Strawberry Preserves

1 quart of stemmed, firm red-ripe strawberries
5 cups sugar
1/2 cup  of real lemon juice (do not use that bottle stuff)

Leave small berries whole, but cut up larger berries into rather large pieces
Combine berries and sugar and let stand for 3-4 hours.
Bring slowly to boiling, stirring occasionally until sugar dissolves. Cook rapidly for anywhere from 10-15 minutes, until thick.
Add lemon juice a continue boiling  until jam sheets.
Process 15 minutes in sterilized jars, leaving 1/4 inch headspace in a boiling water bath.

Or you could go the easy route and just use pectin and the recipe that comes with the instructions. Ha!
These are preserves.  Preserves are larger pieces of fruit suspended in jelly.  Jam is crushed fruit and jelly uses only the juice of the fruit to make a clear, well, jelly.

On The Creative Front

In between being on the phone to banks, credit card centers, and post offices(sigh) I've managed to get a few, but not as many as I'd like, projects finished.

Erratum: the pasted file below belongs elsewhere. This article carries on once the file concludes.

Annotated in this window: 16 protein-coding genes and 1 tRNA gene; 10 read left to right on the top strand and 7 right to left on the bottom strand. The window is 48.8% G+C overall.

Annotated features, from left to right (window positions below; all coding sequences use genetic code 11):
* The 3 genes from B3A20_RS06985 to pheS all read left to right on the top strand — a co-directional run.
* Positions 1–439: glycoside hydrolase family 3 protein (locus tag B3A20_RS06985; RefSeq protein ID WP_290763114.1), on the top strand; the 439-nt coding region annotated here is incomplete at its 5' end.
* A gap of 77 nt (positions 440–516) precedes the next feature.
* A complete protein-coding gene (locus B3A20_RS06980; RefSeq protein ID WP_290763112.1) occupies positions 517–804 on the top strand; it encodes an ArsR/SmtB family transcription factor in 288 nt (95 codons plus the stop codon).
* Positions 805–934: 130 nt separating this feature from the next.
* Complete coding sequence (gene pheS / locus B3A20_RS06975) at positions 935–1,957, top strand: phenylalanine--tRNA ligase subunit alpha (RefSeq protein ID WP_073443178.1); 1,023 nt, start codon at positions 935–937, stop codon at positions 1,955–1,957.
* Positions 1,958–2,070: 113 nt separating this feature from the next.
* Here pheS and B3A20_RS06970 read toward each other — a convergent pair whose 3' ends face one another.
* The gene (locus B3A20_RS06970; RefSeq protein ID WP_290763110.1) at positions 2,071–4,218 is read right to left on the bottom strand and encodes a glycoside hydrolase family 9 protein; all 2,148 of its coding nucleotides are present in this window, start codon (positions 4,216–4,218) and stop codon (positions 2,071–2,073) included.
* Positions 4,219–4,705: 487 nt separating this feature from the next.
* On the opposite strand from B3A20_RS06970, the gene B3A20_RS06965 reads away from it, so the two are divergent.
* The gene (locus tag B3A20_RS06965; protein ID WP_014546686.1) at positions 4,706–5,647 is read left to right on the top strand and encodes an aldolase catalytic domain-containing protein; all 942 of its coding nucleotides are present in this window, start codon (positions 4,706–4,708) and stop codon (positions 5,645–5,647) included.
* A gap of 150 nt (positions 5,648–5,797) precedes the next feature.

I knitted this shawl, which was a kit from 

It's a super easy pattern, that any beginner could knit. And a great take-along project because the pattern is so easy to remember.

The skirt is a simple gathered skirt, but of course I can't make a simple skirt, can I?  I have to complicate it by adding pintucks that you can't see at the bottom, felling the seems, making lined buttonholes and covered buttons (they are my  signature).  I also made the waist higher and rearranged the pleats so they were more gathered at the back, because even though I'm ample enough from behind, these style of skirts tend to give me a very flat big bayview, as father used to call it. Here's a close-up of the back (mind you I haven't pressed it yet):
I love this fabric.   Reminds me of the early Laura Ashley fabrics, way back when her shop was a little cottage industry.  I still have to hem it.  Then I want to get back to finishing a quilt and work on some autumnal things.  There's plenty more I could write, but shan't bore you any further. Just wanted to write a little something to let you all know I hadn't forgotten about you.  Hope you all have a lovely week ahead and please remember to take time everyday to do something you enjoy!